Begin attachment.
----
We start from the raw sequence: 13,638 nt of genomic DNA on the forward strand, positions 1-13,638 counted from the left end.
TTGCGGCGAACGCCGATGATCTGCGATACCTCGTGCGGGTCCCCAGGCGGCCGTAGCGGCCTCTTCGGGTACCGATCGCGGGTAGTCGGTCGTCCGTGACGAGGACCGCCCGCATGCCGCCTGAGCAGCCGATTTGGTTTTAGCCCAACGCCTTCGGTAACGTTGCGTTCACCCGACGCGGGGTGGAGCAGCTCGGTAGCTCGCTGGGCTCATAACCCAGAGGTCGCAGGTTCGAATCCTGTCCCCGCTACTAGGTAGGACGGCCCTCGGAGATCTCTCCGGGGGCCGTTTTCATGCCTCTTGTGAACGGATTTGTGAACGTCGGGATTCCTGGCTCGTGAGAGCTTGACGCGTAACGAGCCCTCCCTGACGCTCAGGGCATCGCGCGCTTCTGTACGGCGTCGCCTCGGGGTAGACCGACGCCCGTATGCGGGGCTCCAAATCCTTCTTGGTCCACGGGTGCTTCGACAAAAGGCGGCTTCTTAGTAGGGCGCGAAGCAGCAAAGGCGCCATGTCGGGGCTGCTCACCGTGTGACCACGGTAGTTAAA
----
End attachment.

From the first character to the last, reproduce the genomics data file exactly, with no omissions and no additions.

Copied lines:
We start from the raw sequence: 13,638 nt of genomic DNA on the forward strand, positions 1-13,638 counted from the left end.
TTGCGGCGAACGCCGATGATCTGCGATACCTCGTGCGGGTCCCCAGGCGGCCGTAGCGGCCTCTTCGGGTACCGATCGCGGGTAGTCGGTCGTCCGTGACGAGGACCGCCCGCATGCCGCCTGAGCAGCCGATTTGGTTTTAGCCCAACGCCTTCGGTAACGTTGCGTTCACCCGACGCGGGGTGGAGCAGCTCGGTAGCTCGCTGGGCTCATAACCCAGAGGTCGCAGGTTCGAATCCTGTCCCCGCTACTAGGTAGGACGGCCCTCGGAGATCTCTCCGGGGGCCGTTTTCATGCCTCTTGTGAACGGATTTGTGAACGTCGGGATTCCTGGCTCGTGAGAGCTTGACGCGTAACGAGCCCTCCCTGACGCTCAGGGCATCGCGCGCTTCTGTACGGCGTCGCCTCGGGGTAGACCGACGCCCGTATGCGGGGCTCCAAATCCTTCTTGGTCCACGGGTGCTTCGACAAAAGGCGGCTTCTTAGTAGGGCGCGAAGCAGCAAAGGCGCCATGTCGGGGCTGCTCACCGTGTGACCACGGTAGTTAAA